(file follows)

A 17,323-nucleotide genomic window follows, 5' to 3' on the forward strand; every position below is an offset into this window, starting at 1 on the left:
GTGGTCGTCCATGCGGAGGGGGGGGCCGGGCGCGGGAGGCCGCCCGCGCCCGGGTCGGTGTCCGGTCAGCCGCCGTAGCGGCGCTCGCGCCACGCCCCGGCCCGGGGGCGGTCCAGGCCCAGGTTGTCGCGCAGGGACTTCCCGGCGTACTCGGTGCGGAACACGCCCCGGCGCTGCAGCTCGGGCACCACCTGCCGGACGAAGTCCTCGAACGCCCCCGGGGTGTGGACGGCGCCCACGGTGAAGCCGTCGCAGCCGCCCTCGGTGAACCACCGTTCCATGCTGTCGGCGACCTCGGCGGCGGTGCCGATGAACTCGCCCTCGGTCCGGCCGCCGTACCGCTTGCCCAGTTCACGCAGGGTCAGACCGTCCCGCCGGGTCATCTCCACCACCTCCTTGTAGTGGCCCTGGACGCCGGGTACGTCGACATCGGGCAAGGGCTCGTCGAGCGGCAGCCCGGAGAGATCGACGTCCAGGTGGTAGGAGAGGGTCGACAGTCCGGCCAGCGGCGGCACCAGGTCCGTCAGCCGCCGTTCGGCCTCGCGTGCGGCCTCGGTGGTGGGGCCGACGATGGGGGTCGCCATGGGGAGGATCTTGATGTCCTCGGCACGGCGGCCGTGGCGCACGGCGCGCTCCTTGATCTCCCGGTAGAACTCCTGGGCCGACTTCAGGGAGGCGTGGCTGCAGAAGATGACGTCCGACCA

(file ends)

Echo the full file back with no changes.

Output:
A 17,323-nucleotide genomic window follows, 5' to 3' on the forward strand; every position below is an offset into this window, starting at 1 on the left:
GTGGTCGTCCATGCGGAGGGGGGGGCCGGGCGCGGGAGGCCGCCCGCGCCCGGGTCGGTGTCCGGTCAGCCGCCGTAGCGGCGCTCGCGCCACGCCCCGGCCCGGGGGCGGTCCAGGCCCAGGTTGTCGCGCAGGGACTTCCCGGCGTACTCGGTGCGGAACACGCCCCGGCGCTGCAGCTCGGGCACCACCTGCCGGACGAAGTCCTCGAACGCCCCCGGGGTGTGGACGGCGCCCACGGTGAAGCCGTCGCAGCCGCCCTCGGTGAACCACCGTTCCATGCTGTCGGCGACCTCGGCGGCGGTGCCGATGAACTCGCCCTCGGTCCGGCCGCCGTACCGCTTGCCCAGTTCACGCAGGGTCAGACCGTCCCGCCGGGTCATCTCCACCACCTCCTTGTAGTGGCCCTGGACGCCGGGTACGTCGACATCGGGCAAGGGCTCGTCGAGCGGCAGCCCGGAGAGATCGACGTCCAGGTGGTAGGAGAGGGTCGACAGTCCGGCCAGCGGCGGCACCAGGTCCGTCAGCCGCCGTTCGGCCTCGCGTGCGGCCTCGGTGGTGGGGCCGACGATGGGGGTCGCCATGGGGAGGATCTTGATGTCCTCGGCACGGCGGCCGTGGCGCACGGCGCGCTCCTTGATCTCCCGGTAGAACTCCTGGGCCGACTTCAGGGAGGCGTGGCTGCAGAAGATGACGTCCGACCA